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This eBook from the Gutenberg Project consists of approximately 330 pages of information about Across China on Foot.

It is now 12:30, and we have fifty li to cover before reaching Ch’u-tung.  We sit here to feed at a place called Siao-shui-tsing, a sorry antediluvian make-shift of a building, where in subsequent travel I was hung up in bitter weather and had to pass the night.  The people, courteous and civil as always, show a simple trustfulness with which is associated some little suspicion.  I gave a cake to a little child, but its mother would not allow it to be eaten until she was again and again assured and reassured that it was quite fit to eat.  This home life of the very poor Chinese, if indeed it may be called home life, has a listlessness about it in marked contrast to that of the West.  There is little housework, no furniture more than a table and chair or two, and the simplicity of the cooking arrangements does not tend to increase the work of the housewife.

People here to-day are going about their work with a restful deliberation very trying to one in a hurry.  The women, with infants tied to their backs, do not work hard but very long.  A mud-house is being built near by, and between the cooking and attending to passing travelers, two women are digging the earth and filling up the baskets, while the men are mixing the mud, filling in the oblong wooden trough, and thus building the wall.  At my elbow a man—­old and grizzled and dirty—­is turning back roll upon roll of his wadded garments, and ridding it of as many as he can find of the insects with which it is infested.  A slobbering, boss-eyed cretin chops wood at my side, and when I rise to try a snap on the women and the children they hide behind the walls.  Thus my time passes away, as I wait for the coolies who sit on a log in the open road feeding on common basins of dry rice.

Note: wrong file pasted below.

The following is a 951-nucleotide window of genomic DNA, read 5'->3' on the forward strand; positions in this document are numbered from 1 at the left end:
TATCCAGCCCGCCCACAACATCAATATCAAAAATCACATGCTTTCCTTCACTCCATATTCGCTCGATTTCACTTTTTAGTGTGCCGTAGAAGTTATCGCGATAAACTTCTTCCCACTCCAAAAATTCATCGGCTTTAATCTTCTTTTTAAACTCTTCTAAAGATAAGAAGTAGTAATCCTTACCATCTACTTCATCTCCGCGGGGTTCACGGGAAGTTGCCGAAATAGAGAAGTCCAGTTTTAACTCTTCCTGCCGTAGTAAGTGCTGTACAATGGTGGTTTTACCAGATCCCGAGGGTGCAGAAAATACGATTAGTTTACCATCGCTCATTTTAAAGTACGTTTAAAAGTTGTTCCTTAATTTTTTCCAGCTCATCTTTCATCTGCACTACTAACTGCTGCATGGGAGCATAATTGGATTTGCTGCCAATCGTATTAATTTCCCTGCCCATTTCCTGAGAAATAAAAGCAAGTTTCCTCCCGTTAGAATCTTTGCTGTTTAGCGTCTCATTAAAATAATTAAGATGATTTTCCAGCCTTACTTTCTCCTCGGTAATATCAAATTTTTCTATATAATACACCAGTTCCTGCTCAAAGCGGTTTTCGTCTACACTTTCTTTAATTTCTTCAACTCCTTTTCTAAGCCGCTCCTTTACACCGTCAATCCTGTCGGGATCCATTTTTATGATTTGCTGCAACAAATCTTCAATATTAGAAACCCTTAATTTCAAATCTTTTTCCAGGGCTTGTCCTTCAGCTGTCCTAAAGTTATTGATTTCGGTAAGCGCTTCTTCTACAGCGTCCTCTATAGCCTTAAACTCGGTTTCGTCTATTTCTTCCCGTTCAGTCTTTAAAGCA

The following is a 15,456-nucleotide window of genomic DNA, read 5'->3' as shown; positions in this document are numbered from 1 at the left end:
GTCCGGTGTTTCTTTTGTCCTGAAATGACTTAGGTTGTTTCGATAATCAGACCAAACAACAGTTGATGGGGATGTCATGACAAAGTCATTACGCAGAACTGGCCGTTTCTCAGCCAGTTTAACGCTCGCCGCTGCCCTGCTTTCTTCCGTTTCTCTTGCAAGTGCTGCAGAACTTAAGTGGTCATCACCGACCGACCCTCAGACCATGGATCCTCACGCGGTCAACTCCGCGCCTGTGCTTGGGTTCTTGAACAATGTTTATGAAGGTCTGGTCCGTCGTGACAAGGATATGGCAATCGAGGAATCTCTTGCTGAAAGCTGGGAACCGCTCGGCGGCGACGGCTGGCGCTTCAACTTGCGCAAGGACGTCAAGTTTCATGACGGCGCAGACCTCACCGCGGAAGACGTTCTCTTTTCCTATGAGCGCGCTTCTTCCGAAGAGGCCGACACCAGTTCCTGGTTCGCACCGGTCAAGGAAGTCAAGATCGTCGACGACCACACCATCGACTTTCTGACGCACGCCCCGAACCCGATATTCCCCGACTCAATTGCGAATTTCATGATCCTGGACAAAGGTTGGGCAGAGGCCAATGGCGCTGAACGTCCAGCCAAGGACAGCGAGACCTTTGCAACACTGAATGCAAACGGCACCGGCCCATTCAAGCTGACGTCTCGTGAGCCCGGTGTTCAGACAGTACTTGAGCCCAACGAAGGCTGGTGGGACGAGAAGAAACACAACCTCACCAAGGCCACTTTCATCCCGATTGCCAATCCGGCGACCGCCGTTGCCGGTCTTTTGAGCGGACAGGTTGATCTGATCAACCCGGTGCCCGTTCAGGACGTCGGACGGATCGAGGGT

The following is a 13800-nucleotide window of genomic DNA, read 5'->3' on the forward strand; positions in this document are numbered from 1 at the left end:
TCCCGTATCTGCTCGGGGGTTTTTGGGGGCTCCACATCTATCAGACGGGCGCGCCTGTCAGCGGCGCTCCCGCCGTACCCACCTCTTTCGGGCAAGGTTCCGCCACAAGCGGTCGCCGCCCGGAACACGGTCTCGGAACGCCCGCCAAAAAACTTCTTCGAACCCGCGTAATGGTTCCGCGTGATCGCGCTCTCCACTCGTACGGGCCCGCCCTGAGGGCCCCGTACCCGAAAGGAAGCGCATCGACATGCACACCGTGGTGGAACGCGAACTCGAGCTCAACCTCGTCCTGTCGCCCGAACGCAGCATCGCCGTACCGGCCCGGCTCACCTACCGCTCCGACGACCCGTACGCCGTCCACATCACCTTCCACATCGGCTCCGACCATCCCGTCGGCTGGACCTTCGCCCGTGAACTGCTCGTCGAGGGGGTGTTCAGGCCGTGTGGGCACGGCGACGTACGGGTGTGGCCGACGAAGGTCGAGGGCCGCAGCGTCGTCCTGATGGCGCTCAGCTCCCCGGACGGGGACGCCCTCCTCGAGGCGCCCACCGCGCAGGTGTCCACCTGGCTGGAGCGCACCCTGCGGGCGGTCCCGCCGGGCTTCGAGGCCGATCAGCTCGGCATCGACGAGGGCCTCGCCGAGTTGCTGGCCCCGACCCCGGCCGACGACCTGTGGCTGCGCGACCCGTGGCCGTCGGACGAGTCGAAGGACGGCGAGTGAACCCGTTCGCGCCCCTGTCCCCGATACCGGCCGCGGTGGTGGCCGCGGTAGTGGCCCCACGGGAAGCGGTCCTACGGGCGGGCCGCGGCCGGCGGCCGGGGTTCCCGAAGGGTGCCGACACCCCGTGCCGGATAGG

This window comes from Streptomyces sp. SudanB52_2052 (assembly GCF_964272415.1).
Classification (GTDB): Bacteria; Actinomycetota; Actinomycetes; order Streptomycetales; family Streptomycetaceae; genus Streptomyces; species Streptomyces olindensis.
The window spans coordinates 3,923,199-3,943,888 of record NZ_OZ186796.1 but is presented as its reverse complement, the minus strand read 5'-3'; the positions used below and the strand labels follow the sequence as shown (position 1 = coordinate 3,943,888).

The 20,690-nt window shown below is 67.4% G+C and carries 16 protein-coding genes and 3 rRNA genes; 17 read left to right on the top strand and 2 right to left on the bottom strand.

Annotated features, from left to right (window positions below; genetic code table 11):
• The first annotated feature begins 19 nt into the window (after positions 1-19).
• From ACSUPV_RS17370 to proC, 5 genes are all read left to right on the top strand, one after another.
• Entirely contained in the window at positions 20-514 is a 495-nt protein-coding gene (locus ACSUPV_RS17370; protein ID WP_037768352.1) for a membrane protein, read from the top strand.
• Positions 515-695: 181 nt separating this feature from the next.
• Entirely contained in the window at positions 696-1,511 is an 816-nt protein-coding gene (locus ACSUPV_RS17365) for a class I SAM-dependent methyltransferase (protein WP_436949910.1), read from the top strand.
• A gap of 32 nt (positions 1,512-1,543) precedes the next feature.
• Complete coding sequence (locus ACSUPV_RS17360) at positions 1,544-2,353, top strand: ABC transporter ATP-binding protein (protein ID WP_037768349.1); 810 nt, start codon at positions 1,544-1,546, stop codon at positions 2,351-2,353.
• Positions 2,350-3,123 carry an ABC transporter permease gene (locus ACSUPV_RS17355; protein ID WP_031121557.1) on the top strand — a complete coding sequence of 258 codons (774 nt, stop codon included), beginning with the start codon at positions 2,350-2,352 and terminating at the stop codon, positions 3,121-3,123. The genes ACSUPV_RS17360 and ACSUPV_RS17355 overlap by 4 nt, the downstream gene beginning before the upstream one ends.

After that we had to cross the face of a steep hill.  We could, however, find no road, no pathway even, but could merely see the scratchings of coolies and ponies already crossed.  It was an achievement not unrisky, but we managed to reach the other side without mishap.  My horse, owing to the stupidity of the man who hung on to his mouth to steady himself, put his foot in a hole and dragged the fool of a fellow some twenty yards downwards in the mud.  My coolies, themselves in a spot most dangerous to their own necks, stuck the outside leg deep in the mud to rest themselves, and set to assiduously in blackguarding the man in their richest vein, then, extricating themselves, again continued their journey, satisfied that they had shown the proper front, and saved the face of the foreigner who could not save it for himself.  Then we all went down through a narrow ravine into a lovely shady glade, all green and refreshing, with a brook gurgling sweetly at the foot and birds singing in the foliage.  There was something very quaint in this cosy corner, with the hideous echoes and weird re-echoes of my men’s squealing.  Then we went on again from hill to hill, in a ten-inch footway, broken and washed away, so that in places it was necessary to hang on to the evergrowing grass to keep one’s footing in the slopes.  One needs to have no nerves in China.

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